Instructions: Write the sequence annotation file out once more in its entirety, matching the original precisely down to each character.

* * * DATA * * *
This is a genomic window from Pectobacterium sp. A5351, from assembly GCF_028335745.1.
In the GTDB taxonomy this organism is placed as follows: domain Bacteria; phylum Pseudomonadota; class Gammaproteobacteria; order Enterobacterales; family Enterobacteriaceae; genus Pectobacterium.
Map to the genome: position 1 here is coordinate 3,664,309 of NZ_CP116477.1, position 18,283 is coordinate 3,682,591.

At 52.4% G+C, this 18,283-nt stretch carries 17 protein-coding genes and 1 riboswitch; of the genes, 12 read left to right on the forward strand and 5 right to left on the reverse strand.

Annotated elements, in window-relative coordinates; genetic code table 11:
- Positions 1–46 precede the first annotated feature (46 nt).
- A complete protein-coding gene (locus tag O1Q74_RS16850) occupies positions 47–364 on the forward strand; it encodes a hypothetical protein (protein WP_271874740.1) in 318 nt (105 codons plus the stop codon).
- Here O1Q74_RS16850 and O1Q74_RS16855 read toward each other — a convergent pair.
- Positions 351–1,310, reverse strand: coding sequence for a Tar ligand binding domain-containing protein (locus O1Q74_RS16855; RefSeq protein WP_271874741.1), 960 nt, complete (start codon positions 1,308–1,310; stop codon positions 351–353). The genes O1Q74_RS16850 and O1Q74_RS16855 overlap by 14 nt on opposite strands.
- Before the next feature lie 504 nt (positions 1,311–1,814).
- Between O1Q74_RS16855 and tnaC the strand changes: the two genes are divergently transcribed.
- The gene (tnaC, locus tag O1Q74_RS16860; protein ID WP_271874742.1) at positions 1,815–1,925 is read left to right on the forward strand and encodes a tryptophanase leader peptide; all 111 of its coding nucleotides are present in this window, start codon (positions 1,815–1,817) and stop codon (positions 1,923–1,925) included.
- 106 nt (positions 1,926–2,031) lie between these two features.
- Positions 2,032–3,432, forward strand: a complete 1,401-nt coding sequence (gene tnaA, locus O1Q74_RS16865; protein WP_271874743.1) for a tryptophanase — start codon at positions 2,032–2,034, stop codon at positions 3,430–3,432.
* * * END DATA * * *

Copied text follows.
This is a genomic window from Pectobacterium sp. A5351, from assembly GCF_028335745.1.
In the GTDB taxonomy this organism is placed as follows: domain Bacteria; phylum Pseudomonadota; class Gammaproteobacteria; order Enterobacterales; family Enterobacteriaceae; genus Pectobacterium.
Map to the genome: position 1 here is coordinate 3,664,309 of NZ_CP116477.1, position 18,283 is coordinate 3,682,591.

At 52.4% G+C, this 18,283-nt stretch carries 17 protein-coding genes and 1 riboswitch; of the genes, 12 read left to right on the forward strand and 5 right to left on the reverse strand.

Annotated elements, in window-relative coordinates; genetic code table 11:
- Positions 1–46 precede the first annotated feature (46 nt).
- A complete protein-coding gene (locus tag O1Q74_RS16850) occupies positions 47–364 on the forward strand; it encodes a hypothetical protein (protein WP_271874740.1) in 318 nt (105 codons plus the stop codon).
- Here O1Q74_RS16850 and O1Q74_RS16855 read toward each other — a convergent pair.
- Positions 351–1,310, reverse strand: coding sequence for a Tar ligand binding domain-containing protein (locus O1Q74_RS16855; RefSeq protein WP_271874741.1), 960 nt, complete (start codon positions 1,308–1,310; stop codon positions 351–353). The genes O1Q74_RS16850 and O1Q74_RS16855 overlap by 14 nt on opposite strands.
- Before the next feature lie 504 nt (positions 1,311–1,814).
- Between O1Q74_RS16855 and tnaC the strand changes: the two genes are divergently transcribed.
- The gene (tnaC, locus tag O1Q74_RS16860; protein ID WP_271874742.1) at positions 1,815–1,925 is read left to right on the forward strand and encodes a tryptophanase leader peptide; all 111 of its coding nucleotides are present in this window, start codon (positions 1,815–1,817) and stop codon (positions 1,923–1,925) included.
- 106 nt (positions 1,926–2,031) lie between these two features.
- Positions 2,032–3,432, forward strand: a complete 1,401-nt coding sequence (gene tnaA, locus O1Q74_RS16865; protein WP_271874743.1) for a tryptophanase — start codon at positions 2,032–2,034, stop codon at positions 3,430–3,432.